Today In History...
In 1822 William Herschel, discoverer of Uranus, died at age 85.
In 1825, Uruguay declared independence from Brazil.
In 1830, Belgium began a revolt against the Netherlands.
In 1835, 1835 The New York Sun published a moon hoax story about John Herschel.
In 1835, Ann Ruthledge, said by some to be the early true love of Abraham Lincoln, died in Illinois at age 22.
In 1875, Captain Matthew Webb became the first to swim across the English Channel, traveling from Dover, England, to Calais, France, in 22 hours.
In 1900 Philosopher Friedrich Nietzsche dies in Weimar, Germany.
In 1908, The first $50,000 trotting race in the United States, the American Trotting Derby, was won by Allen Winter.
In 1916, The National Park Service is1916 The National Park Service was established within the U.S. Department of the Interior.
In 1919, The first scheduled passenger service was by airplane (Paris-London).
In 1921, The U.S. signed a peace treaty with Germany.
In 1943, 1943 U.S. forces overrun New Georgia in the Solomon Islands during World War II.
In 1944, Romania declared war on Germany.
In 1944, Allied forces liberated Paris from 4 years of German occupation during World War II.
In 1950, President Truman ordered the Army to seize control of the nation's railroads to avert a strike.
In 1981, Voyager II's approach to Saturn discovered thousands of rings.
In 1983, The U.S. and the Soviet Union signed a $10 billion grain pact requiring the Soviets to purchase at least 9 million metric tons of American grain each year for five years.
In 1984, The French ship Mont Louis, carrying 4 tons of radioactive materials, collided with a Ferry and sank off the Belgium coast.
In 1984, Truman Capote, author of "In Cold Blood," was found dead in Los Angeles at 59.
In 1985, 19-year-old Dwight Gooden was the youngest pitcher to win 20 games in one season.
In 1985, Samantha Smith, the schoolgirl whose letter to Yuri Andropov resulted in her famous peace tour of the Soviet Union, is killed with her father in an airliner crash in Maine.
In 1986, The reported death toll continued to climb in the central African nation of Cameroon, where toxic gas from a volcanic lake killed more than 1,700 people.
In 1987, The Dow Jones average of industrial stocks reached a record 2722.42.
In 1987a, Amy Biehl was slain by a South African mo; Saudi Arabia denounced Iran's government as a "group of terrorists" and said its forces would deal firmly with Iranian attempts to attack the Saudis' Muslim holy places or vast oil fields.
In 1989, Congressman Barney Frank, D-MA, acknowledged hiring a male prostitute as a personal employee, then firing him after suspecting the aide was selling sex from Frank's apartment.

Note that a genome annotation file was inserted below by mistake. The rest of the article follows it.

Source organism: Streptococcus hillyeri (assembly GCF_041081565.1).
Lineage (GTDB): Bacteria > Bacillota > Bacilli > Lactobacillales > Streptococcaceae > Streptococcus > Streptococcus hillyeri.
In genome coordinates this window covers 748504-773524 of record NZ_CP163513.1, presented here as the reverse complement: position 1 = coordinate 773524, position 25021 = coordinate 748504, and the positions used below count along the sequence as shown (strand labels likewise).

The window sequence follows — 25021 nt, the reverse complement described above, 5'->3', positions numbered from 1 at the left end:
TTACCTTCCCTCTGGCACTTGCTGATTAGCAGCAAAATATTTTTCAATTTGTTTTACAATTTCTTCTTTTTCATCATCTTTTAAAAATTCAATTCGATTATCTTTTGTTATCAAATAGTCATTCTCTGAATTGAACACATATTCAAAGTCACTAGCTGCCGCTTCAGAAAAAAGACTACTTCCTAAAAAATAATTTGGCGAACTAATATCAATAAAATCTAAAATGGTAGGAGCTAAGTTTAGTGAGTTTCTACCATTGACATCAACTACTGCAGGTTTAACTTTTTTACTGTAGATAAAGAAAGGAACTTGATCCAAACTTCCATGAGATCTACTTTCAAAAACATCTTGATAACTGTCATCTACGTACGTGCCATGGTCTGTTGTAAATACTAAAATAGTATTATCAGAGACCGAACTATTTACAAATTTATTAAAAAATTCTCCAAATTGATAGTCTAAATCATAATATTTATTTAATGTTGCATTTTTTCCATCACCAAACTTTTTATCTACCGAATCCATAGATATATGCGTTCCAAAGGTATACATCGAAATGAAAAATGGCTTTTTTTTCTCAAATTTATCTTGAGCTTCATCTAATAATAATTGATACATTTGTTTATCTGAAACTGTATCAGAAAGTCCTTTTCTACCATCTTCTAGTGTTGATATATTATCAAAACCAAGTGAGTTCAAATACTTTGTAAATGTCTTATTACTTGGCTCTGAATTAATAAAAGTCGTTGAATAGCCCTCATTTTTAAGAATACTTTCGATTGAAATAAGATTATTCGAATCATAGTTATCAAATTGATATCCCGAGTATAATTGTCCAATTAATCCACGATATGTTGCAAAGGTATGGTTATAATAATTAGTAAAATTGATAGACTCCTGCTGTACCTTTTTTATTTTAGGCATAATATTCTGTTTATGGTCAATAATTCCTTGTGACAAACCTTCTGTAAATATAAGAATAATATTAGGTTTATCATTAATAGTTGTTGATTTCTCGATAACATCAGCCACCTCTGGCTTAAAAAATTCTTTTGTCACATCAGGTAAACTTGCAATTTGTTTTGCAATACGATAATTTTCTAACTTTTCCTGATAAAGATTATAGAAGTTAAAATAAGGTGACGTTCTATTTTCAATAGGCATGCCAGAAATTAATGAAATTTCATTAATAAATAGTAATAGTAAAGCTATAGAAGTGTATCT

In 1991, Thousands of abortion foes rallied at a stadium in Wichita, KS, where six weeks of anti-abortion protests led by Operation Rescue resulted in more than 2,600 arrests.
In 1992, Hurricane Andrew slammed into the Louisiana coast.
In 1993, a Fulbright scholar from Newport Beach, California.
In 1993, The U.S. issued limited sanctions against China and Pakistan after the Chinese had sold missile technology to the Pakistanis.
In 1994, The Senate passed a $30 billion crime bill by a 61-38 vote.
In 1995, Chinese-American human rights activist Harry Wu, safely back on U.S. soil after two months in Chinese detention, said the spying case against him was "all lies."
In 1996, President Clinton began a whistlestop train trip in Huntington, WV, that took him to the Democratic National Convention in Chicago.
In 1997, Egon Krenz, the East German communist leader who opened the Berlin Wall 8 years previous, was convicted of the deaths of citizens trying to flee to the West during the Cold War.
In 1997, The Dow Corning Corp. offered $2.4 billion to settle claims from more than 200,000 women with ills related to silicone breast implants.
In 1997, Chang Sung Gil, North Korea's ambassador to Egypt, defects to the U.S., the first top diplomat to abandon the communist state.
In 1997, The tobacco industry agreed to an $11.3 billion settlement with the state of Florida.
In 1998, 7 Cuban-Americans were indicted by a federal grand jury in Puerto Rico on conspiracy to murder Fidel Castro.
In 1998, Retired U.S. Supreme Court Justice Lewis F. Powell died Retired U.S. Supreme Court Justice Lewis F. Powell died at age 90.
In 2001, Mette-Marit Tjessem Hoiby, a single mother and former waitress, married Norway's Crown Prince Haakon in Oslo.
In 2002 Former Swedish diplomat Per Anger, who'd worked with Raoul Wallenberg in shielding thousands of Hungarian Jews from Nazi death camps, died in Stockholm, Sweden, at age 88.